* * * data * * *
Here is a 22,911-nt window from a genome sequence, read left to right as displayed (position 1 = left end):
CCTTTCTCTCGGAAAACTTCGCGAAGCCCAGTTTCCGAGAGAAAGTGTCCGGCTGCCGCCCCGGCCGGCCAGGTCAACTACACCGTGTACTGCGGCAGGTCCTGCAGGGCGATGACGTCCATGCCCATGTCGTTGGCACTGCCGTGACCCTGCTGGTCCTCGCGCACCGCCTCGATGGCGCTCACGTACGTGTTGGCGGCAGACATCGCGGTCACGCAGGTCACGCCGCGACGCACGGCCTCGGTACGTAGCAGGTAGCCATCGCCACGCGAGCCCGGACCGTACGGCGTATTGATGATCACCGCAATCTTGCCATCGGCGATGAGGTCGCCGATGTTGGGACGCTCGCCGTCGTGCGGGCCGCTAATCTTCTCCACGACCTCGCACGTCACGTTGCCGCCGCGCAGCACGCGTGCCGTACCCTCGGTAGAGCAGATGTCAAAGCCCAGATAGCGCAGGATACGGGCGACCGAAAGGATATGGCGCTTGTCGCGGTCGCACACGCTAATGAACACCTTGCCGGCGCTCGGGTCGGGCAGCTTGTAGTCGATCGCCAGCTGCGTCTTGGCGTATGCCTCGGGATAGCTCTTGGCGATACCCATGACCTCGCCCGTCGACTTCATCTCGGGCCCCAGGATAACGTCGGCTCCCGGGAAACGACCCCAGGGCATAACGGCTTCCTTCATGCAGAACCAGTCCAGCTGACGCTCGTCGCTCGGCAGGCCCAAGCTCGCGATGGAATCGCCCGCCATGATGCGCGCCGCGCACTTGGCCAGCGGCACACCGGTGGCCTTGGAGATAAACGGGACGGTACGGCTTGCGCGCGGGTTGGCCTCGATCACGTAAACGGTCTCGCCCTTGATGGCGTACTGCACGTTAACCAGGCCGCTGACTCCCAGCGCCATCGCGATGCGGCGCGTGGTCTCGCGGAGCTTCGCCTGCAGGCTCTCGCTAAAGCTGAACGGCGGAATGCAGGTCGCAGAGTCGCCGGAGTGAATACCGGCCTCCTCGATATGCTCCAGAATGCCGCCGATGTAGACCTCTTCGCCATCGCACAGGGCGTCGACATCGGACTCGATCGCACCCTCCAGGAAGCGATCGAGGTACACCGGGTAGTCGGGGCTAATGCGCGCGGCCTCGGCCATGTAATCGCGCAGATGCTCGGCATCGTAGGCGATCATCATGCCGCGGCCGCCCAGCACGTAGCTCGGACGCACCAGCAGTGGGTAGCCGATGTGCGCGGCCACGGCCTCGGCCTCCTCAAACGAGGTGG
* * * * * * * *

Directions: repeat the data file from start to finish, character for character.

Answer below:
Here is a 22,911-nt window from a genome sequence, read left to right as displayed (position 1 = left end):
CCTTTCTCTCGGAAAACTTCGCGAAGCCCAGTTTCCGAGAGAAAGTGTCCGGCTGCCGCCCCGGCCGGCCAGGTCAACTACACCGTGTACTGCGGCAGGTCCTGCAGGGCGATGACGTCCATGCCCATGTCGTTGGCACTGCCGTGACCCTGCTGGTCCTCGCGCACCGCCTCGATGGCGCTCACGTACGTGTTGGCGGCAGACATCGCGGTCACGCAGGTCACGCCGCGACGCACGGCCTCGGTACGTAGCAGGTAGCCATCGCCACGCGAGCCCGGACCGTACGGCGTATTGATGATCACCGCAATCTTGCCATCGGCGATGAGGTCGCCGATGTTGGGACGCTCGCCGTCGTGCGGGCCGCTAATCTTCTCCACGACCTCGCACGTCACGTTGCCGCCGCGCAGCACGCGTGCCGTACCCTCGGTAGAGCAGATGTCAAAGCCCAGATAGCGCAGGATACGGGCGACCGAAAGGATATGGCGCTTGTCGCGGTCGCACACGCTAATGAACACCTTGCCGGCGCTCGGGTCGGGCAGCTTGTAGTCGATCGCCAGCTGCGTCTTGGCGTATGCCTCGGGATAGCTCTTGGCGATACCCATGACCTCGCCCGTCGACTTCATCTCGGGCCCCAGGATAACGTCGGCTCCCGGGAAACGACCCCAGGGCATAACGGCTTCCTTCATGCAGAACCAGTCCAGCTGACGCTCGTCGCTCGGCAGGCCCAAGCTCGCGATGGAATCGCCCGCCATGATGCGCGCCGCGCACTTGGCCAGCGGCACACCGGTGGCCTTGGAGATAAACGGGACGGTACGGCTTGCGCGCGGGTTGGCCTCGATCACGTAAACGGTCTCGCCCTTGATGGCGTACTGCACGTTAACCAGGCCGCTGACTCCCAGCGCCATCGCGATGCGGCGCGTGGTCTCGCGGAGCTTCGCCTGCAGGCTCTCGCTAAAGCTGAACGGCGGAATGCAGGTCGCAGAGTCGCCGGAGTGAATACCGGCCTCCTCGATATGCTCCAGAATGCCGCCGATGTAGACCTCTTCGCCATCGCACAGGGCGTCGACATCGGACTCGATCGCACCCTCCAGGAAGCGATCGAGGTACACCGGGTAGTCGGGGCTAATGCGCGCGGCCTCGGCCATGTAATCGCGCAGATGCTCGGCATCGTAGGCGATCATCATGCCGCGGCCGCCCAGCACGTAGCTCGGACGCACCAGCAGTGGGTAGCCGATGTGCGCGGCCACGGCCTCGGCCTCCTCAAACGAGGTGG